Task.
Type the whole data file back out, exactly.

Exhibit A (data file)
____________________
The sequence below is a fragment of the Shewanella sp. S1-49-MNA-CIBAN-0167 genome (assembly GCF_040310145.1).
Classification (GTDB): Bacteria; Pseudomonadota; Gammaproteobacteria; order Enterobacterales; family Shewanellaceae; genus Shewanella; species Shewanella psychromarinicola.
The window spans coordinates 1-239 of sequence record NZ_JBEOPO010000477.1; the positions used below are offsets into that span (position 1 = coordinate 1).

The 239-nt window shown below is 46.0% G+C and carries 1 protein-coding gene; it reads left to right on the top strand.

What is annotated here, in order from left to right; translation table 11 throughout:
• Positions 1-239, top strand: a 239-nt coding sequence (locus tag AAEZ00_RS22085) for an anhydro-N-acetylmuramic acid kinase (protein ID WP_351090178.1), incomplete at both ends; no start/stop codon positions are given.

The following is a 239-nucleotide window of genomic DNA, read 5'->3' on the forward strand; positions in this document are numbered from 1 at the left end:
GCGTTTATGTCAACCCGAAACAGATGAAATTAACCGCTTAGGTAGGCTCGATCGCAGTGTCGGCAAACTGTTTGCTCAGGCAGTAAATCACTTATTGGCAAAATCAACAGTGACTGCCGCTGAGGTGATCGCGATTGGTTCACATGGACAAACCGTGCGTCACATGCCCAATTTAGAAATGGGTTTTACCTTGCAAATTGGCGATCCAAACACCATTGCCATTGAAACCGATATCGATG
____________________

The sequence below is a fragment of the Shewanella sp. S1-49-MNA-CIBAN-0167 genome (assembly GCF_040310145.1).
Classification (GTDB): Bacteria; Pseudomonadota; Gammaproteobacteria; order Enterobacterales; family Shewanellaceae; genus Shewanella; species Shewanella psychromarinicola.
The window spans coordinates 1-239 of sequence record NZ_JBEOPO010000477.1; the positions used below are offsets into that span (position 1 = coordinate 1).

The 239-nt window shown below is 46.0% G+C and carries 1 protein-coding gene; it reads left to right on the top strand.

What is annotated here, in order from left to right; translation table 11 throughout:
• Positions 1-239, top strand: a 239-nt coding sequence (locus tag AAEZ00_RS22085) for an anhydro-N-acetylmuramic acid kinase (protein ID WP_351090178.1), incomplete at both ends; no start/stop codon positions are given.

The following is a 239-nucleotide window of genomic DNA, read 5'->3' on the forward strand; positions in this document are numbered from 1 at the left end:
GCGTTTATGTCAACCCGAAACAGATGAAATTAACCGCTTAGGTAGGCTCGATCGCAGTGTCGGCAAACTGTTTGCTCAGGCAGTAAATCACTTATTGGCAAAATCAACAGTGACTGCCGCTGAGGTGATCGCGATTGGTTCACATGGACAAACCGTGCGTCACATGCCCAATTTAGAAATGGGTTTTACCTTGCAAATTGGCGATCCAAACACCATTGCCATTGAAACCGATATCGATG